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What's the difference between "flock" and "congregation". The first one seems more descriptive, expressive, and literary while the other is quite neutral. Is it so?

closed as off-topic by fixer1234, choster, Dan Bron, JEL, Phil Sweet Jun 17 '17 at 1:10

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  • Your question is unclear. The first is informal, and not as precise. But, as you suggest, it's more "literary". It can also be used in cases where the second wouldn't fit, as with a street preacher, or even a politician. – Hot Licks Jun 14 '17 at 20:50
  • Are you asking for an opinion? Everybody has one. :-) But see Don't ask regarding subjective questions. – MikeJRamsey56 Jun 14 '17 at 20:53
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    Are you referring to both as nouns? Their shared definitions involve a religious sense; is this your intended meaning? This will be very difficult to answer without more context. – fixer1234 Jun 14 '17 at 21:38
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In the context of a group of folks who belong to a specific church, they are often used synonymously. Flock, however, is more metaphorical -- it comes, iirc, from the beginning of psalm 23:

Psalm 23 King James Version (KJV)

23 The Lord is my shepherd; I shall not want.

So it refers to all those watched over by god/the church/the priest/etc., as in this definition:

flock

NOUN

1.4 A Christian congregation or body of believers, especially one under the charge of a particular minister.
‘Thomas addressed his flock’

Meanwhile, congregation is more specific:

congregation

NOUN

  1. A group of people assembled for religious worship.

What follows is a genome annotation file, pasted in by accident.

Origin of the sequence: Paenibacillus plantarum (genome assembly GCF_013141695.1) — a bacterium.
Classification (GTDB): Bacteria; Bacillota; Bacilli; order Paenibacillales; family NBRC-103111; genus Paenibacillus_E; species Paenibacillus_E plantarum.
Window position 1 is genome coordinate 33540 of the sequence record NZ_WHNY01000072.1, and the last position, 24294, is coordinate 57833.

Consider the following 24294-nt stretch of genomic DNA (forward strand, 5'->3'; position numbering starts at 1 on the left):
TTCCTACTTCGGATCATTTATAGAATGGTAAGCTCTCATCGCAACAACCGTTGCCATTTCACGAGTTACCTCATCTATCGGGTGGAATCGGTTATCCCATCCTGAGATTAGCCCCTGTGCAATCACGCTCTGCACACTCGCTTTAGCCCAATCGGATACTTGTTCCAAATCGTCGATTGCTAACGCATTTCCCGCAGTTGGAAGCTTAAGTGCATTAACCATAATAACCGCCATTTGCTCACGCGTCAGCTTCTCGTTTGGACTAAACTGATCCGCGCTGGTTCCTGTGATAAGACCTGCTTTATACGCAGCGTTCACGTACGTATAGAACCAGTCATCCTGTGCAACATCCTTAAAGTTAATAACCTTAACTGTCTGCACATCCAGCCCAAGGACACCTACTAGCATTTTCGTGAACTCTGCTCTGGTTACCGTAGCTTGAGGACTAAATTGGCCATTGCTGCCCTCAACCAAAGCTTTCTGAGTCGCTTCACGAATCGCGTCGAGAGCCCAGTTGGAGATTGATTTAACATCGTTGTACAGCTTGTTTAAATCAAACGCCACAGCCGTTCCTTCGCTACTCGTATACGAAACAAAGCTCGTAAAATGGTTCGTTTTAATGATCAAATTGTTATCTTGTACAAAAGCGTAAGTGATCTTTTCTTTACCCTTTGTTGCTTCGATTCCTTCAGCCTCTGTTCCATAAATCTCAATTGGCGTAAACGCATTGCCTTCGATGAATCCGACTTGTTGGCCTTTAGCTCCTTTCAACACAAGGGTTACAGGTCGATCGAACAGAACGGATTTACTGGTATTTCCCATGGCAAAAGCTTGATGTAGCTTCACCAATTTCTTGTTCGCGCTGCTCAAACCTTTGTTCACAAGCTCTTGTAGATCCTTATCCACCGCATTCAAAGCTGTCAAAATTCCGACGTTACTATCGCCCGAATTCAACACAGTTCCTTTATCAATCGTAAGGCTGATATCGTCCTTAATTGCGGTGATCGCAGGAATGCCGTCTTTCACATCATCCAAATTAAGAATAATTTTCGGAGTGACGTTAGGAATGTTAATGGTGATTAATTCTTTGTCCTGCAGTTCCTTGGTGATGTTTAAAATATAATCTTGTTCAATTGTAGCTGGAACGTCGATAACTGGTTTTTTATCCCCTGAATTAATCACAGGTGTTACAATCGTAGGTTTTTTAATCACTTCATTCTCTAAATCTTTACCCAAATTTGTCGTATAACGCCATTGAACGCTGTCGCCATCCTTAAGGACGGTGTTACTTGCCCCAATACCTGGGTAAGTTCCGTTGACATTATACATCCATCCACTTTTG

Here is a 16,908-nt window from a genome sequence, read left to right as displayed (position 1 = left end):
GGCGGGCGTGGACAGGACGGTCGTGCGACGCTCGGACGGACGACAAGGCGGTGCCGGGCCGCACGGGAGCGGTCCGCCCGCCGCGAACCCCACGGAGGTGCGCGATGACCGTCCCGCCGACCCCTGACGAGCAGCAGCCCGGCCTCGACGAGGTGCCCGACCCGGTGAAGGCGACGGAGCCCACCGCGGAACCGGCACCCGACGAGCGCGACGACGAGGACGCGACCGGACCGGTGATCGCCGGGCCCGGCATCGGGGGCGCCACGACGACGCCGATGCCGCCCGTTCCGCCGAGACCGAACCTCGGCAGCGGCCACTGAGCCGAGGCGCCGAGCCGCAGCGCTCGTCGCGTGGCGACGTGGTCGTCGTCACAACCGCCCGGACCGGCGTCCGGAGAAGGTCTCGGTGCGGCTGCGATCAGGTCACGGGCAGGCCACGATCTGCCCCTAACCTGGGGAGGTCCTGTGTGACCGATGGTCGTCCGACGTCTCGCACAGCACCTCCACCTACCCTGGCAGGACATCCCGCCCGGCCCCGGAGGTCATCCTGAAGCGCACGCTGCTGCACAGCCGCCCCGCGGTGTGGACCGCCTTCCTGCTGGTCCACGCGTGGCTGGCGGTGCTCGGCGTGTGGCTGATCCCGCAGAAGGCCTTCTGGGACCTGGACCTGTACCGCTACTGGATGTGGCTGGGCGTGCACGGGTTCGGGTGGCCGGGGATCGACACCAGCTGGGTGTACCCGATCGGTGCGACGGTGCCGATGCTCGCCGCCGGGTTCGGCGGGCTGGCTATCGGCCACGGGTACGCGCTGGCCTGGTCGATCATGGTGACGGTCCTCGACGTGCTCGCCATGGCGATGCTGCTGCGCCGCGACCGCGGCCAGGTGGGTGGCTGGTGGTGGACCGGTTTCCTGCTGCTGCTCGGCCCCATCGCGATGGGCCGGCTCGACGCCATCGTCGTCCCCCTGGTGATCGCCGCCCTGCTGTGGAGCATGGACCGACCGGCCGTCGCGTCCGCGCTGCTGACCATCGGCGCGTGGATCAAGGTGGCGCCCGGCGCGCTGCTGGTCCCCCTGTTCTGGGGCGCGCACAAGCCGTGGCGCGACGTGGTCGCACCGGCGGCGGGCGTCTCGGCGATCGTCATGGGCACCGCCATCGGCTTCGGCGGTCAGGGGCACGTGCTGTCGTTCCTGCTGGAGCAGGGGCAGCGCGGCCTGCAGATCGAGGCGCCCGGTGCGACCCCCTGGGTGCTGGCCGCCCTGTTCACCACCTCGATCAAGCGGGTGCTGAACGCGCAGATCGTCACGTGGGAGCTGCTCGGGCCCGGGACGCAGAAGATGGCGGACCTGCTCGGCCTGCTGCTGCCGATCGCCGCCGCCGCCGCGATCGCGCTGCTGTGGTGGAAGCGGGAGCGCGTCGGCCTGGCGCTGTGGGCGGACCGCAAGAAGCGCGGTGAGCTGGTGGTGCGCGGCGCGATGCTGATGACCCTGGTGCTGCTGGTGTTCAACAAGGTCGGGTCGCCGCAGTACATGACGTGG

‘the singing of psalms by the whole congregation’

    1.1 A group of people regularly attending a particular place of worship.
    ‘he was a member of the Emmanuel Chapel congregation’

This is related to the verb congregate as in "Gather into a crowd or mass."

So a congregation is the group of people that regularly come together for services or other observations and a flock can refer to all the people a priest/pastor/rabbi/etc or congregation serves (such as the homeless fed by a church congregation.)

But they are often used interchangeably.

(Note: I haven't been religious in any way for a very long time, so my memories/interpretation may be a bit off compared to today.)

  • Note that that the application to Christians derives from the fact that Jesus is commonly referred to as "the Good Shepherd". – Hot Licks Jun 14 '17 at 23:39
  • Wouldn't that appellation come from Psalm 23 as well? There is a lot of talk about shepherds in the bible (they didn't have a lot of physicists or neurosurgeons running around in those days) so it seems an obvious metaphor. – Roger Sinasohn Jun 15 '17 at 5:04

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